First, start with watching the video “2011 حماده هلال أنا مصرى ” below or on YouTube. It is about the 2011 Egyption uprising and is underlaid with a song repeating “Allah Akhbar” (Allah Almighty) over and over.
If you are from a non-Islamic culture, read on. What was your impression from watching this with an analytic mind from a non-Islamic culture (the latter is just to avoid prejudice)? To me, it was astonishingly self-evident that the authors’ faith in Allah is motivated by wishful thinking: they use a notion (idea) of God to promote unity, a hope for protection and victory, motivation etc. among people who have nothing to do with each other in the first case. (Note that this sharp judgement does not relate to the Egyptian revolution itself … I wish freedom to all people in all the world, in every sense of the word … .)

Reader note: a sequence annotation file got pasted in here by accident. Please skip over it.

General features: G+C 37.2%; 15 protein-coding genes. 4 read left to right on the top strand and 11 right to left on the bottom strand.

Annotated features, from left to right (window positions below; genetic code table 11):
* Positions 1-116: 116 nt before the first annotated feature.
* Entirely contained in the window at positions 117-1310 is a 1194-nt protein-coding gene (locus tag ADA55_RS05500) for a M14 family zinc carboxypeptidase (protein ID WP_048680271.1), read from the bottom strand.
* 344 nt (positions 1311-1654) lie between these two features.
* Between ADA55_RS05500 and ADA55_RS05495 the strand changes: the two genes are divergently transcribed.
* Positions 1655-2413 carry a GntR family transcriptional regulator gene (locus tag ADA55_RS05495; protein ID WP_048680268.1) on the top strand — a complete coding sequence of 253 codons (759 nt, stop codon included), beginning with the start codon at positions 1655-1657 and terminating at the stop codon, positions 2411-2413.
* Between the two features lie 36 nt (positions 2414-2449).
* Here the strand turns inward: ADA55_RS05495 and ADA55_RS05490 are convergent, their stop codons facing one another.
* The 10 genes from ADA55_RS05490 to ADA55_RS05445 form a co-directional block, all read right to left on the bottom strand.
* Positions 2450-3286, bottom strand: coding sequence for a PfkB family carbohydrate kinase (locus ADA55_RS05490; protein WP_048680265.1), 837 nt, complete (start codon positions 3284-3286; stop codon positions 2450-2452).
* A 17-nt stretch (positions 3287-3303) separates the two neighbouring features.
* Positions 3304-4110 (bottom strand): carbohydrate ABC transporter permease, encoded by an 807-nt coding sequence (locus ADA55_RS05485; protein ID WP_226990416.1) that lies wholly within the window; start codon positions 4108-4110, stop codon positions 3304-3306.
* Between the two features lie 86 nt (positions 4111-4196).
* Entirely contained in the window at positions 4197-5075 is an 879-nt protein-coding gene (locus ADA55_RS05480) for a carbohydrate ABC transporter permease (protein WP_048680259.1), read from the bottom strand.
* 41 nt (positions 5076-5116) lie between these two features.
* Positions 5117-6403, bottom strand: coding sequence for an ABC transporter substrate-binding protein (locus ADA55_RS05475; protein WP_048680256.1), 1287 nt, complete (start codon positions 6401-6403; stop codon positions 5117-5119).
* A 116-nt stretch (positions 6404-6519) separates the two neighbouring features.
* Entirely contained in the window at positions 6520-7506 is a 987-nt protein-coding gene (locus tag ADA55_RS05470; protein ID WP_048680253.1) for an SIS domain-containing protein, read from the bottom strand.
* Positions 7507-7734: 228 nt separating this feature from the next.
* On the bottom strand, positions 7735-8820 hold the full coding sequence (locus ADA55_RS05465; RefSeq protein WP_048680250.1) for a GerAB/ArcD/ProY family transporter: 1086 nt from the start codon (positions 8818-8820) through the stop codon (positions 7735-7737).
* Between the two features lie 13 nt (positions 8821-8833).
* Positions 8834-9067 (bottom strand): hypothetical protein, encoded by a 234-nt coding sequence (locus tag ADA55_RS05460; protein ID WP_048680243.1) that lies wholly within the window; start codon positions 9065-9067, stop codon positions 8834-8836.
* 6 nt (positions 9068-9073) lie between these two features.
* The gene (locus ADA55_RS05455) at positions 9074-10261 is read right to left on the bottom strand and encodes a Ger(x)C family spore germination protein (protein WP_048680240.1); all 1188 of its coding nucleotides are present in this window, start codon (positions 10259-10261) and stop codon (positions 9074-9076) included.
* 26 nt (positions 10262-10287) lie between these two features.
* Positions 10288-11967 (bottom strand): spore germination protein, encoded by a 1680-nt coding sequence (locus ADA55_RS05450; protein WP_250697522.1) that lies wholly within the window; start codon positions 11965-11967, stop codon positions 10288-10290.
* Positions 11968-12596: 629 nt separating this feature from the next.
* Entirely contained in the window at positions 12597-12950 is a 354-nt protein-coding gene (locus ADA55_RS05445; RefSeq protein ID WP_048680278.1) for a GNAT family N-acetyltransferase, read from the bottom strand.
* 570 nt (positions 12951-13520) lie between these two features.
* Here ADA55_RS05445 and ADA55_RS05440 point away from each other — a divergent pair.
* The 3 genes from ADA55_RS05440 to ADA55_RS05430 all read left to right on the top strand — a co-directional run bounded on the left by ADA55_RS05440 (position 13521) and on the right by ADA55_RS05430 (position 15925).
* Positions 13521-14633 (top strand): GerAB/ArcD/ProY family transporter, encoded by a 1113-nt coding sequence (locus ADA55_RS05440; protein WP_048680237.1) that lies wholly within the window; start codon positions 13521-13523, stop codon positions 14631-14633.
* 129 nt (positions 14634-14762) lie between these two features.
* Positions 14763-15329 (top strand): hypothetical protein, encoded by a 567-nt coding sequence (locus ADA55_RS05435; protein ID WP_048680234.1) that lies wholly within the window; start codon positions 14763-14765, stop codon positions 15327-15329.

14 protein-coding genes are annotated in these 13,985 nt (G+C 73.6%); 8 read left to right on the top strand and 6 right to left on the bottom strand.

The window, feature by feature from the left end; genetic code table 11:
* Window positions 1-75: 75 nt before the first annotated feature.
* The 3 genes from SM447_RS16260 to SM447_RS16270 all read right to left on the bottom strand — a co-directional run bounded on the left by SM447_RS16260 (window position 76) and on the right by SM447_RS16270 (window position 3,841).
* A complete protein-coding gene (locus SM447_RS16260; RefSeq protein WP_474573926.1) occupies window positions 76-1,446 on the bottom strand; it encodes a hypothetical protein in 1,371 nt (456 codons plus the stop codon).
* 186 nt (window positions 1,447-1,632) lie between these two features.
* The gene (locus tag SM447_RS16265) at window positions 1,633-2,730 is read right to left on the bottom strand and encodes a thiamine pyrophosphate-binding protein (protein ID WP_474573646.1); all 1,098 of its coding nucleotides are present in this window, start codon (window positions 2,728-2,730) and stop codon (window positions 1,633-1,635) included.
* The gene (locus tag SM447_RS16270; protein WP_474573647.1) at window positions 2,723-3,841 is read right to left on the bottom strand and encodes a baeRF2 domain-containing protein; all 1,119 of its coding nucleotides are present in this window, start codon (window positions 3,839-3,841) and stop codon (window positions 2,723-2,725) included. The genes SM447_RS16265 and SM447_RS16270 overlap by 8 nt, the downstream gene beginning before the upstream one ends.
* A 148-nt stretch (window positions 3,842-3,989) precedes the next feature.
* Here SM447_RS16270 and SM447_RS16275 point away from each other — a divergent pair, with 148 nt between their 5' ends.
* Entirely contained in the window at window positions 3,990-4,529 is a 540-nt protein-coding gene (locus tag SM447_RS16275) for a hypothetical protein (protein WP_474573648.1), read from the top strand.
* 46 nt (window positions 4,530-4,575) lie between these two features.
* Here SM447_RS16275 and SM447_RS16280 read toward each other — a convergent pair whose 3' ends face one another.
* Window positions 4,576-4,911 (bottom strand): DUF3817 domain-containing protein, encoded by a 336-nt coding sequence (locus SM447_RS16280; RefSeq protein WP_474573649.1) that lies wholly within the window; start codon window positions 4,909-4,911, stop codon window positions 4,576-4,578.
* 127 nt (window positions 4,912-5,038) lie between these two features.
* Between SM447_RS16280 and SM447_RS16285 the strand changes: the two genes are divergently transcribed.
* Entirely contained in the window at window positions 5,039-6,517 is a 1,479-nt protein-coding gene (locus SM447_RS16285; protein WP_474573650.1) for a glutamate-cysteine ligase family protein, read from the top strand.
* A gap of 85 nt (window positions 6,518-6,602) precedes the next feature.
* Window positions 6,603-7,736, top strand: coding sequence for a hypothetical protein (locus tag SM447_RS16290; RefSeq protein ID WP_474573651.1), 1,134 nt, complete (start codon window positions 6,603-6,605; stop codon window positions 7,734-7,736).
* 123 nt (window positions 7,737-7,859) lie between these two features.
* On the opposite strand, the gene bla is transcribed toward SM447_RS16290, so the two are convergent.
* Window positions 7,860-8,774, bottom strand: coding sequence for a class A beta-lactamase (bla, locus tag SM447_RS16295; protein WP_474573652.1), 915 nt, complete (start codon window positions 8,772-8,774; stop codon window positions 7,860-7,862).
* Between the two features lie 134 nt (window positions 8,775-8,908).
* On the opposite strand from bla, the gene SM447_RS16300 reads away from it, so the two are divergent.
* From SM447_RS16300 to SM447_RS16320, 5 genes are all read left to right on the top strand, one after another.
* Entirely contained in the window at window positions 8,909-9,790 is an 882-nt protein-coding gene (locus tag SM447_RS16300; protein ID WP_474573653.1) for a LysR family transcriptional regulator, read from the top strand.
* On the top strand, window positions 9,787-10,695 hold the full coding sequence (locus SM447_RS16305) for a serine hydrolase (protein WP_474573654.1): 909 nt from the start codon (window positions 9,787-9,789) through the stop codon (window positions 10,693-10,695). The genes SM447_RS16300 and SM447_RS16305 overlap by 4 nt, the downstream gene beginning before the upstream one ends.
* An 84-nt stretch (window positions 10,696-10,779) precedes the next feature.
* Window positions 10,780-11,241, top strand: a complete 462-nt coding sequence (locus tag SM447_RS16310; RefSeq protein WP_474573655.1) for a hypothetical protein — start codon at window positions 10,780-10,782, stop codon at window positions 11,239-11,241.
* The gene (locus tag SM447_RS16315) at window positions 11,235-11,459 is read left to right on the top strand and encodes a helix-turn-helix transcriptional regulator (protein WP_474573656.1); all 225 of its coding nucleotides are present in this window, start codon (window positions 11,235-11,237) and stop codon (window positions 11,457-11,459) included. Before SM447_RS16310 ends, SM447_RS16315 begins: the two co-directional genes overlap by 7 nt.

Using this “idea called God” serves as a surrogate for other non-existing bonds (cultural or family), and can be used to create a nation or nation state. And all that without there being any real background behind this particular idea: God as an idea works even if there is no God, simply by people believing there is, and having unity and bonds because of that. This is not the only thing for which “God as an idea” can be used: in other cases, like in Hinduism (read the Vedas!), God is a philosophic idea: thoughts that came out of human philosophical thinking and likewise can exist without being grounded in external reality.
So what. As somebody who immersed myself in natural science for a prolonged time, I am not willing to believe in a God that is an idea only. If there is no substance to my God (Yahweh), I would stop believing. And further, I have the hypothesis that the faith in the one true, existing God (if there is one) can clearly distinguish itself from believing in idea-only Gods, and can justify itself when being compared to them. Ok and that’s the reason I search for what God does today.